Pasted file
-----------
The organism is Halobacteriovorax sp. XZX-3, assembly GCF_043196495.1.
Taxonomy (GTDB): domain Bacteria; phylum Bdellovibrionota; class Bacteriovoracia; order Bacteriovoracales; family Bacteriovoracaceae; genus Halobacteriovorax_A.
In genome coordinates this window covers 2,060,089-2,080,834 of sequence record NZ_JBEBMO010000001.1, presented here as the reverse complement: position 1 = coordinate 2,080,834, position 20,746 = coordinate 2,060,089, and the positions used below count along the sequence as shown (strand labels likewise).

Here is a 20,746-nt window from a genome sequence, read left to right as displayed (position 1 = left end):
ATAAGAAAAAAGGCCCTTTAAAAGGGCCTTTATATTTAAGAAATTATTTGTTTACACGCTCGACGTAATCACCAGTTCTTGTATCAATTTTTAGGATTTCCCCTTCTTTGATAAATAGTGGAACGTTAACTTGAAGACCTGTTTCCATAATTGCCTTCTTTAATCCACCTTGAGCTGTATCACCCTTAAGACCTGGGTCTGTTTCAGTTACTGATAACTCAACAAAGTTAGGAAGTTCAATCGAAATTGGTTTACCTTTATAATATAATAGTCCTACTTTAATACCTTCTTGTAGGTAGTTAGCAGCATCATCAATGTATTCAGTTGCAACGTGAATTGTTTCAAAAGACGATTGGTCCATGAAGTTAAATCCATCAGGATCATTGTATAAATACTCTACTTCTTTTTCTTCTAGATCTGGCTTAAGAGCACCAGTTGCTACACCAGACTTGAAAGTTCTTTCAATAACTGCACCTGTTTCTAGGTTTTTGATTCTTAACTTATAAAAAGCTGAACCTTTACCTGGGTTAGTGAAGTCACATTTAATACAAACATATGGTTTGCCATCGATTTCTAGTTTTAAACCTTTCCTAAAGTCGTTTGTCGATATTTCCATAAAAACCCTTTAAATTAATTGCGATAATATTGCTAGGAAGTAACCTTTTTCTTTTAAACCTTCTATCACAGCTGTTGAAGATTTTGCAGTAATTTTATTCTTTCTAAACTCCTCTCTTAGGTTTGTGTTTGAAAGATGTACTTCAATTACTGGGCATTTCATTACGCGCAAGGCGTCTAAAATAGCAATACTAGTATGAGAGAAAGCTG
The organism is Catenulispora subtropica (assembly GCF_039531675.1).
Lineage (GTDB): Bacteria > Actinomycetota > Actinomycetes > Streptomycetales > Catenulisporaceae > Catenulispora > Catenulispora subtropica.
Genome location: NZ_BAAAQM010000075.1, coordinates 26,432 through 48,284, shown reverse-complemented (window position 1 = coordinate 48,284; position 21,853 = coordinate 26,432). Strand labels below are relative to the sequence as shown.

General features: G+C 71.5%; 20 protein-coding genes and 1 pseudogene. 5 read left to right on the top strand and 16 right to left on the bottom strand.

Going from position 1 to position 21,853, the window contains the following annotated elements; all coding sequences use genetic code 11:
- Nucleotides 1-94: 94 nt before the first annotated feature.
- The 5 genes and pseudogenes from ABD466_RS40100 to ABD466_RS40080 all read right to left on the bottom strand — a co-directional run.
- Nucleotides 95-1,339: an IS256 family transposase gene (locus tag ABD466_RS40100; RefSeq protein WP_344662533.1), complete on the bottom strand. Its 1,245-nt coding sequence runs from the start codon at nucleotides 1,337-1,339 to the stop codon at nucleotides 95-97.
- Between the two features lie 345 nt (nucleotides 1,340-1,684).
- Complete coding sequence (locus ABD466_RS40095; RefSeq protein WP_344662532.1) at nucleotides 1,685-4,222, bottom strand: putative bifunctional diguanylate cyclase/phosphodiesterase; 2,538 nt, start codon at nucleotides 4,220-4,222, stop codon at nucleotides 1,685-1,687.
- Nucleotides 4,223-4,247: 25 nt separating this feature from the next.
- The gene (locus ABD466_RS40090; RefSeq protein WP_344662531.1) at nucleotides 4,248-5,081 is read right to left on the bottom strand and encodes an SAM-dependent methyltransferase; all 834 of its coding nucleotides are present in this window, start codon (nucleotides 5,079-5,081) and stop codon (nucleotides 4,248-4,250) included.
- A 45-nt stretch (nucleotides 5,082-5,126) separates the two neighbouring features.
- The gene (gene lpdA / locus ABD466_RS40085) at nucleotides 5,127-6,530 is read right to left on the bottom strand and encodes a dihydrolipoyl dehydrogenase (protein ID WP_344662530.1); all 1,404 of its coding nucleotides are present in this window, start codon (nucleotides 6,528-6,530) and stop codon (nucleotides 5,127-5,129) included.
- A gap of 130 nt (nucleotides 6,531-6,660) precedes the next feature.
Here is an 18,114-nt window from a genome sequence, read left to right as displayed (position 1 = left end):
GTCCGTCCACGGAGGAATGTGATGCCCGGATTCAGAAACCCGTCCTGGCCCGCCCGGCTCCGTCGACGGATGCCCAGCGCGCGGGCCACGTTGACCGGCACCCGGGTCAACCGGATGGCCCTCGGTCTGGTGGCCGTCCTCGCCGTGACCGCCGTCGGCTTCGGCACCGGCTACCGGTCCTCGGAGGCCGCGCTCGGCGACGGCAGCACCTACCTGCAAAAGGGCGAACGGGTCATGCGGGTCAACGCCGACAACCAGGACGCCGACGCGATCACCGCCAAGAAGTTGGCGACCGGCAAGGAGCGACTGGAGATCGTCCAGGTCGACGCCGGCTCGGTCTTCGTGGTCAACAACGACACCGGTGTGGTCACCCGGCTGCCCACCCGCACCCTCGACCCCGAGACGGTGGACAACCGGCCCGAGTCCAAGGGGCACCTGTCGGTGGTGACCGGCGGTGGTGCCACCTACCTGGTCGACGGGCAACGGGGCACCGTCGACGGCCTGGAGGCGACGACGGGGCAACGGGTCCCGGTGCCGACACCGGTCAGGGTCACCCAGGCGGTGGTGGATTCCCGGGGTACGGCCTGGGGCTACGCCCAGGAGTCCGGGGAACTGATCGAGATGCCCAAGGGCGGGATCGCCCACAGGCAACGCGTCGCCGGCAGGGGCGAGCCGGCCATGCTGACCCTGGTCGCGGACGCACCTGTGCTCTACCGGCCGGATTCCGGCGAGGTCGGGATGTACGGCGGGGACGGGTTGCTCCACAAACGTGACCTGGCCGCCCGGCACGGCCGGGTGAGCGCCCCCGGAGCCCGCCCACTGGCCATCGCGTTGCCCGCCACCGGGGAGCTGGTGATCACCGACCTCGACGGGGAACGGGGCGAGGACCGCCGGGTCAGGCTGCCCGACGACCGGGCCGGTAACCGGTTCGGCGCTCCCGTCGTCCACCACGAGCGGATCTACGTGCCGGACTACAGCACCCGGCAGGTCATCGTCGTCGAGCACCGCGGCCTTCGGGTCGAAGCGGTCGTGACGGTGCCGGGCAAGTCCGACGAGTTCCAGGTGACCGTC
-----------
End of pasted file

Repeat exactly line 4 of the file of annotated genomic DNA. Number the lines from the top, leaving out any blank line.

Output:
Here is a 20,746-nt window from a genome sequence, read left to right as displayed (position 1 = left end):